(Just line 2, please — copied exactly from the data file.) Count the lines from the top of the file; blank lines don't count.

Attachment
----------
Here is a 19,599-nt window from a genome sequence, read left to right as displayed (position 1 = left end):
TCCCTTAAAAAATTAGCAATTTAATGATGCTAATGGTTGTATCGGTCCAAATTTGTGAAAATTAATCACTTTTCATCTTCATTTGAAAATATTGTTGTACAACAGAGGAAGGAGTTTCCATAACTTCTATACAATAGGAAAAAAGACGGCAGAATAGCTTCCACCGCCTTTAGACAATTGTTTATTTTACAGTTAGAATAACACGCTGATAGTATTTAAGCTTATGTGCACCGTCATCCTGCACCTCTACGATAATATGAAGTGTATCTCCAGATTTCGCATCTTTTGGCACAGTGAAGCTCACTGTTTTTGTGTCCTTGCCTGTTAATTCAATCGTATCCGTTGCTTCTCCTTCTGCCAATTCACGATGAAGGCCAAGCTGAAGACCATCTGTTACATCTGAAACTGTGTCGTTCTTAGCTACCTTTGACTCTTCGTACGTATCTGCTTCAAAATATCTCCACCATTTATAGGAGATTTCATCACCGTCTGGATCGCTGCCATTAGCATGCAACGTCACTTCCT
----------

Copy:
TCCCTTAAAAAATTAGCAATTTAATGATGCTAATGGTTGTATCGGTCCAAATTTGTGAAAATTAATCACTTTTCATCTTCATTTGAAAATATTGTTGTACAACAGAGGAAGGAGTTTCCATAACTTCTATACAATAGGAAAAAAGACGGCAGAATAGCTTCCACCGCCTTTAGACAATTGTTTATTTTACAGTTAGAATAACACGCTGATAGTATTTAAGCTTATGTGCACCGTCATCCTGCACCTCTACGATAATATGAAGTGTATCTCCAGATTTCGCATCTTTTGGCACAGTGAAGCTCACTGTTTTTGTGTCCTTGCCTGTTAATTCAATCGTATCCGTTGCTTCTCCTTCTGCCAATTCACGATGAAGGCCAAGCTGAAGACCATCTGTTACATCTGAAACTGTGTCGTTCTTAGCTACCTTTGACTCTTCGTACGTATCTGCTTCAAAATATCTCCACCATTTATAGGAGATTTCATCACCGTCTGGATCGCTGCCATTAGCATGCAACGTCACTTCCT